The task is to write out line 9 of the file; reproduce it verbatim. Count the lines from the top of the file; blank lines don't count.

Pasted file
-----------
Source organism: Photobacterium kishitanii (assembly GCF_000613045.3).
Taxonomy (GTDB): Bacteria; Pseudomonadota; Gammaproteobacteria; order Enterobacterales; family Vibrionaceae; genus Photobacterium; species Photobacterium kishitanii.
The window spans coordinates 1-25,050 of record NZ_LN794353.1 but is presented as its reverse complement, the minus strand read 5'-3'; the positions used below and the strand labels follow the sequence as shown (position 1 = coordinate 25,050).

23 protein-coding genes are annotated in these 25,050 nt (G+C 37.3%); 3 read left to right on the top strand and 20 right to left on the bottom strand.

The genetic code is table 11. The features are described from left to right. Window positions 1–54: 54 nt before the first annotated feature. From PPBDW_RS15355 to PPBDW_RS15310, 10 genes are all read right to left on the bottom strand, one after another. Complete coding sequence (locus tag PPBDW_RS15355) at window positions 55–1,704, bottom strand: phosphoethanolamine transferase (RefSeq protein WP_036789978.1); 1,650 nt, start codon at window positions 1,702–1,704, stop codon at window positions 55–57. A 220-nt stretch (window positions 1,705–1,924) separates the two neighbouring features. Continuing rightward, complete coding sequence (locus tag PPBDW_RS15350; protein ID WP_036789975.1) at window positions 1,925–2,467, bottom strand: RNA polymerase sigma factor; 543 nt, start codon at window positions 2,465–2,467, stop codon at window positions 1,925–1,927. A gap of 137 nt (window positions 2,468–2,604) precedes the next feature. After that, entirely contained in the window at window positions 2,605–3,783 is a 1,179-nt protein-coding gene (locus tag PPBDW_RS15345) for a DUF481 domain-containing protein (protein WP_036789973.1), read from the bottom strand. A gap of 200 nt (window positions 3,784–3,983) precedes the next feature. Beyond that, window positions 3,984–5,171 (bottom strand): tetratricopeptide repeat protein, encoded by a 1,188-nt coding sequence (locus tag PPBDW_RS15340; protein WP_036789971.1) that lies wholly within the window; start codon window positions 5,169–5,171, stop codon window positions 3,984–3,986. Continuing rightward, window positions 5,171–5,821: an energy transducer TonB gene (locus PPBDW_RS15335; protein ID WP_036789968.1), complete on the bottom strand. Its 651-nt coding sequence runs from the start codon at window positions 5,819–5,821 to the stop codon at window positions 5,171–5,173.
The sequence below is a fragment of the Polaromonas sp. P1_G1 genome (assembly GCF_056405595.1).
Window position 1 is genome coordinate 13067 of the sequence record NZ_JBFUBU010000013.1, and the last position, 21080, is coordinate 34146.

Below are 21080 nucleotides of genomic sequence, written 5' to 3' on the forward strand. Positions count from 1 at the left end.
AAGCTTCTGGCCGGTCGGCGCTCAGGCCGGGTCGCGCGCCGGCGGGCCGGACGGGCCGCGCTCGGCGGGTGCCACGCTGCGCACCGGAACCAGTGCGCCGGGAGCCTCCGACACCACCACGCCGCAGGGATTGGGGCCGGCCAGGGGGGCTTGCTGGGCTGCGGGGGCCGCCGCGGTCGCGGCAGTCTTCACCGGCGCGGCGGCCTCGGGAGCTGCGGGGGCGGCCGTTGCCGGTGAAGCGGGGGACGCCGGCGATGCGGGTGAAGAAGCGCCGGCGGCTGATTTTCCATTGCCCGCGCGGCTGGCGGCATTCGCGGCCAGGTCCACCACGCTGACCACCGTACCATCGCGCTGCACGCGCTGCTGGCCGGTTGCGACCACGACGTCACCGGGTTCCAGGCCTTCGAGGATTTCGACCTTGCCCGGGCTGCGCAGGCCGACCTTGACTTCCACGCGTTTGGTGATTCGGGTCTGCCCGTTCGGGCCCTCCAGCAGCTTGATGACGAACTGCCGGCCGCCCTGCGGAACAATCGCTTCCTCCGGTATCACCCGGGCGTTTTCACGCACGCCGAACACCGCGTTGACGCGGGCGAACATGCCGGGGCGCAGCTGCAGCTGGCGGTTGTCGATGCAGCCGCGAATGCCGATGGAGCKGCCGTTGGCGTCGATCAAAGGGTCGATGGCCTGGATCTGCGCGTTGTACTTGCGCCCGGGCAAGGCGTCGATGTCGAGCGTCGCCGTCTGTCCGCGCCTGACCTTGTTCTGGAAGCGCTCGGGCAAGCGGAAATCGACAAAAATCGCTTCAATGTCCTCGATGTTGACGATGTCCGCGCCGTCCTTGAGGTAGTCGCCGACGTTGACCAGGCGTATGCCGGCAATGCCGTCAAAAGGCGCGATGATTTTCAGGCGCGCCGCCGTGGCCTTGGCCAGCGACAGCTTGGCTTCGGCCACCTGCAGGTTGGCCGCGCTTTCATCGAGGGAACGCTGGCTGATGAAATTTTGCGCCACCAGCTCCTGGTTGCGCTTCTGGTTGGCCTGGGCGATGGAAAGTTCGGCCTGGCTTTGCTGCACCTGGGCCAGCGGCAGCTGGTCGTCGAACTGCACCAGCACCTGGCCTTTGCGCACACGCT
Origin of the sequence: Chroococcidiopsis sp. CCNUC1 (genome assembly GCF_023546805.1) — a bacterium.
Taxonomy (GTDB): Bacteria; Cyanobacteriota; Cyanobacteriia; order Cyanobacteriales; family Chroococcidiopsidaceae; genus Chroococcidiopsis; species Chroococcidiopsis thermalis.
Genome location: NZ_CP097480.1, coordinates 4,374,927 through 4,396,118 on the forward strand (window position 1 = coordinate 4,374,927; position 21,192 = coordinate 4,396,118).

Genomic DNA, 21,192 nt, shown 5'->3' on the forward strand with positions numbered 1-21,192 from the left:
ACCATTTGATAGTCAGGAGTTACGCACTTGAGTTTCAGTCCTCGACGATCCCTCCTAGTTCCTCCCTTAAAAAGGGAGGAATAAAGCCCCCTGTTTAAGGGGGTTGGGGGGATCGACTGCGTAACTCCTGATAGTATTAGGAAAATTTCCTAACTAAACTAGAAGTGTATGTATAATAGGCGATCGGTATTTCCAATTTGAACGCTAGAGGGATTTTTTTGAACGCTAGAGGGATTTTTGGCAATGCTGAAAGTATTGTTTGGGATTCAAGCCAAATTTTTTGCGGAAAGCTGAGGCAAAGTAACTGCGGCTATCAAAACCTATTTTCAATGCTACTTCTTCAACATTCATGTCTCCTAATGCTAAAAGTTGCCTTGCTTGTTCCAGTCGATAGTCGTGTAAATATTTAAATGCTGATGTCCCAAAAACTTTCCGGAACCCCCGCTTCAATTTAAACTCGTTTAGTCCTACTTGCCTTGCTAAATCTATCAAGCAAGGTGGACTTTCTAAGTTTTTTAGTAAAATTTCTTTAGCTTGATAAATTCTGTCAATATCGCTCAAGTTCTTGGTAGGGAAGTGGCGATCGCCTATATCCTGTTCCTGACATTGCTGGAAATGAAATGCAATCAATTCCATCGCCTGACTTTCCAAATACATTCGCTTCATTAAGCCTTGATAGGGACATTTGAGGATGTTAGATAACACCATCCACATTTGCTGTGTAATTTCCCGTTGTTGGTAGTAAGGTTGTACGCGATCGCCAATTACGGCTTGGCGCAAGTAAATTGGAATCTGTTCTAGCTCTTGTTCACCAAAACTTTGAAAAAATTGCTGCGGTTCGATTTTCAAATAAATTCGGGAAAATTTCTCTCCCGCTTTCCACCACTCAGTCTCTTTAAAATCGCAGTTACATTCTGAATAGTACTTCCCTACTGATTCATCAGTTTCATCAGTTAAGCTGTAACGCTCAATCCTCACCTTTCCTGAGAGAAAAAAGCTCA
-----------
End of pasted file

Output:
AAGCTTCTGGCCGGTCGGCGCTCAGGCCGGGTCGCGCGCCGGCGGGCCGGACGGGCCGCGCTCGGCGGGTGCCACGCTGCGCACCGGAACCAGTGCGCCGGGAGCCTCCGACACCACCACGCCGCAGGGATTGGGGCCGGCCAGGGGGGCTTGCTGGGCTGCGGGGGCCGCCGCGGTCGCGGCAGTCTTCACCGGCGCGGCGGCCTCGGGAGCTGCGGGGGCGGCCGTTGCCGGTGAAGCGGGGGACGCCGGCGATGCGGGTGAAGAAGCGCCGGCGGCTGATTTTCCATTGCCCGCGCGGCTGGCGGCATTCGCGGCCAGGTCCACCACGCTGACCACCGTACCATCGCGCTGCACGCGCTGCTGGCCGGTTGCGACCACGACGTCACCGGGTTCCAGGCCTTCGAGGATTTCGACCTTGCCCGGGCTGCGCAGGCCGACCTTGACTTCCACGCGTTTGGTGATTCGGGTCTGCCCGTTCGGGCCCTCCAGCAGCTTGATGACGAACTGCCGGCCGCCCTGCGGAACAATCGCTTCCTCCGGTATCACCCGGGCGTTTTCACGCACGCCGAACACCGCGTTGACGCGGGCGAACATGCCGGGGCGCAGCTGCAGCTGGCGGTTGTCGATGCAGCCGCGAATGCCGATGGAGCKGCCGTTGGCGTCGATCAAAGGGTCGATGGCCTGGATCTGCGCGTTGTACTTGCGCCCGGGCAAGGCGTCGATGTCGAGCGTCGCCGTCTGTCCGCGCCTGACCTTGTTCTGGAAGCGCTCGGGCAAGCGGAAATCGACAAAAATCGCTTCAATGTCCTCGATGTTGACGATGTCCGCGCCGTCCTTGAGGTAGTCGCCGACGTTGACCAGGCGTATGCCGGCAATGCCGTCAAAAGGCGCGATGATTTTCAGGCGCGCCGCCGTGGCCTTGGCCAGCGACAGCTTGGCTTCGGCCACCTGCAGGTTGGCCGCGCTTTCATCGAGGGAACGCTGGCTGATGAAATTTTGCGCCACCAGCTCCTGGTTGCGCTTCTGGTTGGCCTGGGCGATGGAAAGTTCGGCCTGGCTTTGCTGCACCTGGGCCAGCGGCAGCTGGTCGTCGAACTGCACCAGCACCTGGCCTTTGCGCACACGCT